Brahmin: Mary Albanese
In 1977, Mary Albanese impulsively left New York fresh out of college to become a bush teacher in Alaska. Unable to get a teaching job, her
sense of adventure propelled her even further into a career as an arctic geological explorer. After 10 years, she moved south
and became involved in adoption, and wrote To Romania, with Love: Saving the World One Child at a Time. Albanese's new book, Midnight Sun, Arctic Moon: Exploring the Wild Heart of Alaska (Epicenter Press, April 1, 2012), chronicles her life in Alaska--bold, outrageous and dangerous.
On your nightstand now:
Steve Jobs by Walter Isaacson. I
appreciate that Jobs isn't made to look like a saint. The reality of his life is far more interesting.
Favorite book when you were a child:
The Count of Monte Cristo by
Alexander Dumas. When I read this book as a young teen, it made me realize that others (even adults)
felt as outraged by injustice as I did.
Your top five authors:
Graham Green, Helen Hooven Santymer, Wallace Stegner and Adrienne Dines, an Irish wit with a smoking pen. If I veer
into crime fiction, it would be something by Meg Gardiner with her feisty heroines and edgy humor.
Book you've faked reading:
In high school, I skimmed Anna Karenina to
impress a guy. Of course it backfired (he was more interested in the tragic Anna than in me), and I have had an aversion (no
doubt completely unfair) to Tolstoy ever since.
Book you're an evangelist for:
The Seed from the East by Bertha Holt. This is the true story of how Harry and Bertha
Holt went to Korea in the 1950s to adopt some children and ended up starting an agency that eventually placed over 50,000
orphans with families. When I adopted my kids from Holt in the 1980s, I became friends with Bertha Holt, and got her nominated
for a Nobel Peace Prize. After it went to Gorbachev that year, I discovered she hadn't even been told she had been in the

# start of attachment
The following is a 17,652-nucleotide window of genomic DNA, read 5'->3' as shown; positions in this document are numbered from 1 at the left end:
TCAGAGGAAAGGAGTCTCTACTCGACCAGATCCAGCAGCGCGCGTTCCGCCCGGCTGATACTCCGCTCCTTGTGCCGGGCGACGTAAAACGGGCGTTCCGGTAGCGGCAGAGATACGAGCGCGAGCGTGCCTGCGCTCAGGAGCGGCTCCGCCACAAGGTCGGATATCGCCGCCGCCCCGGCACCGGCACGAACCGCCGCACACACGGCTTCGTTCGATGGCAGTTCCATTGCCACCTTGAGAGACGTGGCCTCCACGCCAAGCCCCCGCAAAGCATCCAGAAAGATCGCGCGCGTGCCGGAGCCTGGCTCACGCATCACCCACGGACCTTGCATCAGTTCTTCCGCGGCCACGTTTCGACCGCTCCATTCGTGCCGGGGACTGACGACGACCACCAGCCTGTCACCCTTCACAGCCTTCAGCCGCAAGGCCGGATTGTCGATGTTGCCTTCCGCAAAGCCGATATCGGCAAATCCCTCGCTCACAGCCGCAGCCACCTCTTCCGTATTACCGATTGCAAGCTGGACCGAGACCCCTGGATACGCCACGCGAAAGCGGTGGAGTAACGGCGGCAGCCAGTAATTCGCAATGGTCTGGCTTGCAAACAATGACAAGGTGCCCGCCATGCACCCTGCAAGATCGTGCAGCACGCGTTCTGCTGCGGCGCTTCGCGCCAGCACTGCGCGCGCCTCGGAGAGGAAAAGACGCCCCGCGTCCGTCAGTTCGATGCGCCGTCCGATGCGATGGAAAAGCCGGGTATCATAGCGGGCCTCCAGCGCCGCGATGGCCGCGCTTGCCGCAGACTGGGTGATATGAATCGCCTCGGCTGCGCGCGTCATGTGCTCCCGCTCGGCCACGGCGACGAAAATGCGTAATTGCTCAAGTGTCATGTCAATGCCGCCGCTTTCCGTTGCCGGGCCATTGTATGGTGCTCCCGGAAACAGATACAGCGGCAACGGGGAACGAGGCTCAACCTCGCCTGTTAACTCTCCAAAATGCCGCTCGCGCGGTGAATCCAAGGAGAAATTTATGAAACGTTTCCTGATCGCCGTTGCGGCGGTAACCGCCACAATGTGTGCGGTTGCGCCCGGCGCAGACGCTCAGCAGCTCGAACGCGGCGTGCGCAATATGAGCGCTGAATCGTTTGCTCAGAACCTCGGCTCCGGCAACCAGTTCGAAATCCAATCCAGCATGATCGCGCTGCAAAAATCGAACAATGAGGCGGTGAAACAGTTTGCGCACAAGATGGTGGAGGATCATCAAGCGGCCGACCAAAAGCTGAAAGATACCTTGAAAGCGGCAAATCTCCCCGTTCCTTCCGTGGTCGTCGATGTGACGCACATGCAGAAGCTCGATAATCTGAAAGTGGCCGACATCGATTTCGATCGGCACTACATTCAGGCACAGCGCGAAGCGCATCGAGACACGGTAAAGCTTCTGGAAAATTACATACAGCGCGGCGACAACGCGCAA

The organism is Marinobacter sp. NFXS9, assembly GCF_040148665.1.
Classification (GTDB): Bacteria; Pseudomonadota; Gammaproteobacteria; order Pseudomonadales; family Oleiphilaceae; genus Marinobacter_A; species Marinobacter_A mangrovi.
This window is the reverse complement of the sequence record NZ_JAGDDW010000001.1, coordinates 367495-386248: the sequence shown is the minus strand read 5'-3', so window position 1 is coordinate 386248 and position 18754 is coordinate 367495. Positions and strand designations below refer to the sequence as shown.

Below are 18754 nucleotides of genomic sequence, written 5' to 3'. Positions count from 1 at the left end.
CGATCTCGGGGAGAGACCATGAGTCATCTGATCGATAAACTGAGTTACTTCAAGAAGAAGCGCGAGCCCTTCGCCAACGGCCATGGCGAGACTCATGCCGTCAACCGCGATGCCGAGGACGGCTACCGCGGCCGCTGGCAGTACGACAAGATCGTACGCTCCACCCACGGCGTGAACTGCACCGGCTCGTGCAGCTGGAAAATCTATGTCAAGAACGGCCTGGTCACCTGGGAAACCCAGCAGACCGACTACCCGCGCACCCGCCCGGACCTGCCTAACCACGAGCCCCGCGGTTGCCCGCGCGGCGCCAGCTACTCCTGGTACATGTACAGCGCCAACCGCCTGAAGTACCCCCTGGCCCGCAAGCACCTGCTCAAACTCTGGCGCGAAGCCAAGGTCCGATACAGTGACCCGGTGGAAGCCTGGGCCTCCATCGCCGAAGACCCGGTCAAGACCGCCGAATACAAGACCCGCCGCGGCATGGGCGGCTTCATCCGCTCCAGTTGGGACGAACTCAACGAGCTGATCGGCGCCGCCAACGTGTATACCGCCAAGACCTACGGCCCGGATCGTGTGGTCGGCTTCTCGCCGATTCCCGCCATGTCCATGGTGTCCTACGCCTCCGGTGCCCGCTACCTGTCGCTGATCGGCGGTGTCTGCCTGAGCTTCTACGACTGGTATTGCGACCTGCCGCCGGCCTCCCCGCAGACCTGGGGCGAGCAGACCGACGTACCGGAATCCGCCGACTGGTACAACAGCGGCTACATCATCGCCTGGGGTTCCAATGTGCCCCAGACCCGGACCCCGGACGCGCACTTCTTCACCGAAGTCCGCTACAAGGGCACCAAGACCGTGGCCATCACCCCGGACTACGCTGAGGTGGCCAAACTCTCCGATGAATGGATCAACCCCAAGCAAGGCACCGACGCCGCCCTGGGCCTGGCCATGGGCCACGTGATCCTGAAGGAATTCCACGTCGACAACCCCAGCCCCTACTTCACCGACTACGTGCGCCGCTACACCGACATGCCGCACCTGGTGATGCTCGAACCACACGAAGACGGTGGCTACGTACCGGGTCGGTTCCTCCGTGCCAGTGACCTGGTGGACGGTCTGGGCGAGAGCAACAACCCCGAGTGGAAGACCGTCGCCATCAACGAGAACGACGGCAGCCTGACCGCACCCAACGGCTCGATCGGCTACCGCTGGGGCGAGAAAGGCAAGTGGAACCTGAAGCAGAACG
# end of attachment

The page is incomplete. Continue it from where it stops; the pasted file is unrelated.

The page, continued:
running. Her response to the news floored me when she calmly asked, "Which senator did you get to put my name forward?"
This told me two things; first, that she knew the process (apparently she had been nominated before) and second, that the
award was far less important than her work. At that moment, I knew I was standing in the presence of greatness.
Book you've bought for the cover:
The Horse Whisperer by Nicholas Evans. The title
alone made me reach for my wallet.
that changed your life:
The Story of a Young Teacher in the Alaska Wilderness by Robert Specht and Ann Purdy. The
summer I was trying to get a teaching job in Alaska, my aunt sent me this book, and it inspired me to work even harder to
go to the far north. Years later, I was working as a field geologist in eastern Alaska and came across Ann Purdy who was living
in a rough-hewn cabin. She was saltier than I expected and I can only imagine the job her biographer had in toning down her
strong words and views for the book.
line from a book:
and re-read the Mars trilogy--Red Mars, Green Mars and Blue Mars--by Kim Stanley Robinson so many
times that the characters have come to feel like old friends. One character, John, periodically runs into his ex, which usually
ends in the same arguments and fireworks. But eventually, he meets her and decides not to push her buttons.
"Just knowing he could was enough." For me, that simple phrase says so much about the dynamics of relationships.
Book you most want to read again
for the first time:
Earth Abides by George Stewart. I love a book I can't predict, and this end-of-the-world novel
is a doozy. It made me realize that science fiction writers are a lot like explorers because the nature of the work demands
such ground-breaking spirit.
you found the most shocking:
Gary Jennings is the story of a promiscuous and vengeful hermaphrodite during the fall of the Roman Empire. I doubt there
is a single page of this sweeping tale that I could read out loud to my mother, so I probably shouldn't find this book irresistible.
But I do.